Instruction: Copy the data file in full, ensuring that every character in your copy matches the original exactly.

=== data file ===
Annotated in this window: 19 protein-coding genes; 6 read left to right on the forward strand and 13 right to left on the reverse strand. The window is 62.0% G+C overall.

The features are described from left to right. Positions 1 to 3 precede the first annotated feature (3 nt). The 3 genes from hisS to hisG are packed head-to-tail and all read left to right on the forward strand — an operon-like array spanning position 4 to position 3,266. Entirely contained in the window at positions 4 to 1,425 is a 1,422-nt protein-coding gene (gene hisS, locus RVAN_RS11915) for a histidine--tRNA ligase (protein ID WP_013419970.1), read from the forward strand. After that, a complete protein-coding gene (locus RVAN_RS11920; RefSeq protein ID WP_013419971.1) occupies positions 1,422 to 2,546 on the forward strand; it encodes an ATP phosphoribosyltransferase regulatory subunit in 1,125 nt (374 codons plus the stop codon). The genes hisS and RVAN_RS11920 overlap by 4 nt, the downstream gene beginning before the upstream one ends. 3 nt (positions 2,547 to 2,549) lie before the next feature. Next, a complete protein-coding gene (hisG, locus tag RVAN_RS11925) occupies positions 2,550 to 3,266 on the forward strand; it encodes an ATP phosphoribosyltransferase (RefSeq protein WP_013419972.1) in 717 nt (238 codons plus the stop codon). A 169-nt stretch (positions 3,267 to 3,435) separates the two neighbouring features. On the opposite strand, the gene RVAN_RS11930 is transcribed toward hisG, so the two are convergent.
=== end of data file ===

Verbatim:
Annotated in this window: 19 protein-coding genes; 6 read left to right on the forward strand and 13 right to left on the reverse strand. The window is 62.0% G+C overall.

The features are described from left to right. Positions 1 to 3 precede the first annotated feature (3 nt). The 3 genes from hisS to hisG are packed head-to-tail and all read left to right on the forward strand — an operon-like array spanning position 4 to position 3,266. Entirely contained in the window at positions 4 to 1,425 is a 1,422-nt protein-coding gene (gene hisS, locus RVAN_RS11915) for a histidine--tRNA ligase (protein ID WP_013419970.1), read from the forward strand. After that, a complete protein-coding gene (locus RVAN_RS11920; RefSeq protein ID WP_013419971.1) occupies positions 1,422 to 2,546 on the forward strand; it encodes an ATP phosphoribosyltransferase regulatory subunit in 1,125 nt (374 codons plus the stop codon). The genes hisS and RVAN_RS11920 overlap by 4 nt, the downstream gene beginning before the upstream one ends. 3 nt (positions 2,547 to 2,549) lie before the next feature. Next, a complete protein-coding gene (hisG, locus tag RVAN_RS11925) occupies positions 2,550 to 3,266 on the forward strand; it encodes an ATP phosphoribosyltransferase (RefSeq protein WP_013419972.1) in 717 nt (238 codons plus the stop codon). A 169-nt stretch (positions 3,267 to 3,435) separates the two neighbouring features. On the opposite strand, the gene RVAN_RS11930 is transcribed toward hisG, so the two are convergent.